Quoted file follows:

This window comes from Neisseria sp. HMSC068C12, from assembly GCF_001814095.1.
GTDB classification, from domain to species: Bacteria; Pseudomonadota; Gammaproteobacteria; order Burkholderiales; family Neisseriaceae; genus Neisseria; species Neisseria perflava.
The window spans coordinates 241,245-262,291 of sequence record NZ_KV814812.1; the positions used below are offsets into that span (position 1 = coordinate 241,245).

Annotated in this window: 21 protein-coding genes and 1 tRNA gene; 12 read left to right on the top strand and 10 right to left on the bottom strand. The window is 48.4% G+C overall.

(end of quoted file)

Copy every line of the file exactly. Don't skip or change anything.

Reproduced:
This window comes from Neisseria sp. HMSC068C12, from assembly GCF_001814095.1.
GTDB classification, from domain to species: Bacteria; Pseudomonadota; Gammaproteobacteria; order Burkholderiales; family Neisseriaceae; genus Neisseria; species Neisseria perflava.
The window spans coordinates 241,245-262,291 of sequence record NZ_KV814812.1; the positions used below are offsets into that span (position 1 = coordinate 241,245).

Annotated in this window: 21 protein-coding genes and 1 tRNA gene; 12 read left to right on the top strand and 10 right to left on the bottom strand. The window is 48.4% G+C overall.